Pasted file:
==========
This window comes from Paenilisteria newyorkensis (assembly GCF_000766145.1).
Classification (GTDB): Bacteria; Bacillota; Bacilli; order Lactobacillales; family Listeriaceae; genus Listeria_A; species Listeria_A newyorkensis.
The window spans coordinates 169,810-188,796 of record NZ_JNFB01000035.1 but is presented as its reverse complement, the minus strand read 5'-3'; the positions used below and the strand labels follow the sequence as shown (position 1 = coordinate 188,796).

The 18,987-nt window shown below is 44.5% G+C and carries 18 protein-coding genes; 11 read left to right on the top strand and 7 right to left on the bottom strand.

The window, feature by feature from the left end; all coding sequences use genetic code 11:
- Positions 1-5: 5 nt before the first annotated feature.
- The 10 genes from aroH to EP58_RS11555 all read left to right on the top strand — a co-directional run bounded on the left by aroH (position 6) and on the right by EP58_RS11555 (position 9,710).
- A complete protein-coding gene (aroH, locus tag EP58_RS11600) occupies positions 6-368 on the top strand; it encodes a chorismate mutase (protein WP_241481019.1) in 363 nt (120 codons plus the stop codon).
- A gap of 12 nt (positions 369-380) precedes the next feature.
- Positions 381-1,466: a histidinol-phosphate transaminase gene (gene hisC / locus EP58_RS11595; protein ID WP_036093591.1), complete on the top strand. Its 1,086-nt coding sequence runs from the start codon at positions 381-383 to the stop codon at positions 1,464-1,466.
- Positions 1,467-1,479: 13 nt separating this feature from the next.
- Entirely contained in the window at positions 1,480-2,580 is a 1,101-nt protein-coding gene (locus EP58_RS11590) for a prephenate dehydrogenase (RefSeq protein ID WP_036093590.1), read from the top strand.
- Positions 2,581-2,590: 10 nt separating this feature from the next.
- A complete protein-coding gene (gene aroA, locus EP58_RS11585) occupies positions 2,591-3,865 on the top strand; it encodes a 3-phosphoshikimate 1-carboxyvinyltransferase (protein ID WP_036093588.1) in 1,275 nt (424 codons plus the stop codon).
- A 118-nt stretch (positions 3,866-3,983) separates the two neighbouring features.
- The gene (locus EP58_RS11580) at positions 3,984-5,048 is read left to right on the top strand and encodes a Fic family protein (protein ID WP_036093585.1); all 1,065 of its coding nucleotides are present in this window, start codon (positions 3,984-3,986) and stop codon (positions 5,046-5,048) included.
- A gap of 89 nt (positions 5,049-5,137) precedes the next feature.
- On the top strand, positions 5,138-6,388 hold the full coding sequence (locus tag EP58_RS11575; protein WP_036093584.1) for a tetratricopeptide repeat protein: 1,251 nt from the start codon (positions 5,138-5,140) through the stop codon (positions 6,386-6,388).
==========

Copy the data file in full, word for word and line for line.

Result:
This window comes from Paenilisteria newyorkensis (assembly GCF_000766145.1).
Classification (GTDB): Bacteria; Bacillota; Bacilli; order Lactobacillales; family Listeriaceae; genus Listeria_A; species Listeria_A newyorkensis.
The window spans coordinates 169,810-188,796 of record NZ_JNFB01000035.1 but is presented as its reverse complement, the minus strand read 5'-3'; the positions used below and the strand labels follow the sequence as shown (position 1 = coordinate 188,796).

The 18,987-nt window shown below is 44.5% G+C and carries 18 protein-coding genes; 11 read left to right on the top strand and 7 right to left on the bottom strand.

The window, feature by feature from the left end; all coding sequences use genetic code 11:
- Positions 1-5: 5 nt before the first annotated feature.
- The 10 genes from aroH to EP58_RS11555 all read left to right on the top strand — a co-directional run bounded on the left by aroH (position 6) and on the right by EP58_RS11555 (position 9,710).
- A complete protein-coding gene (aroH, locus tag EP58_RS11600) occupies positions 6-368 on the top strand; it encodes a chorismate mutase (protein WP_241481019.1) in 363 nt (120 codons plus the stop codon).
- A gap of 12 nt (positions 369-380) precedes the next feature.
- Positions 381-1,466: a histidinol-phosphate transaminase gene (gene hisC / locus EP58_RS11595; protein ID WP_036093591.1), complete on the top strand. Its 1,086-nt coding sequence runs from the start codon at positions 381-383 to the stop codon at positions 1,464-1,466.
- Positions 1,467-1,479: 13 nt separating this feature from the next.
- Entirely contained in the window at positions 1,480-2,580 is a 1,101-nt protein-coding gene (locus EP58_RS11590) for a prephenate dehydrogenase (RefSeq protein ID WP_036093590.1), read from the top strand.
- Positions 2,581-2,590: 10 nt separating this feature from the next.
- A complete protein-coding gene (gene aroA, locus EP58_RS11585) occupies positions 2,591-3,865 on the top strand; it encodes a 3-phosphoshikimate 1-carboxyvinyltransferase (protein ID WP_036093588.1) in 1,275 nt (424 codons plus the stop codon).
- A 118-nt stretch (positions 3,866-3,983) separates the two neighbouring features.
- The gene (locus EP58_RS11580) at positions 3,984-5,048 is read left to right on the top strand and encodes a Fic family protein (protein ID WP_036093585.1); all 1,065 of its coding nucleotides are present in this window, start codon (positions 3,984-3,986) and stop codon (positions 5,046-5,048) included.
- A gap of 89 nt (positions 5,049-5,137) precedes the next feature.
- On the top strand, positions 5,138-6,388 hold the full coding sequence (locus tag EP58_RS11575; protein WP_036093584.1) for a tetratricopeptide repeat protein: 1,251 nt from the start codon (positions 5,138-5,140) through the stop codon (positions 6,386-6,388).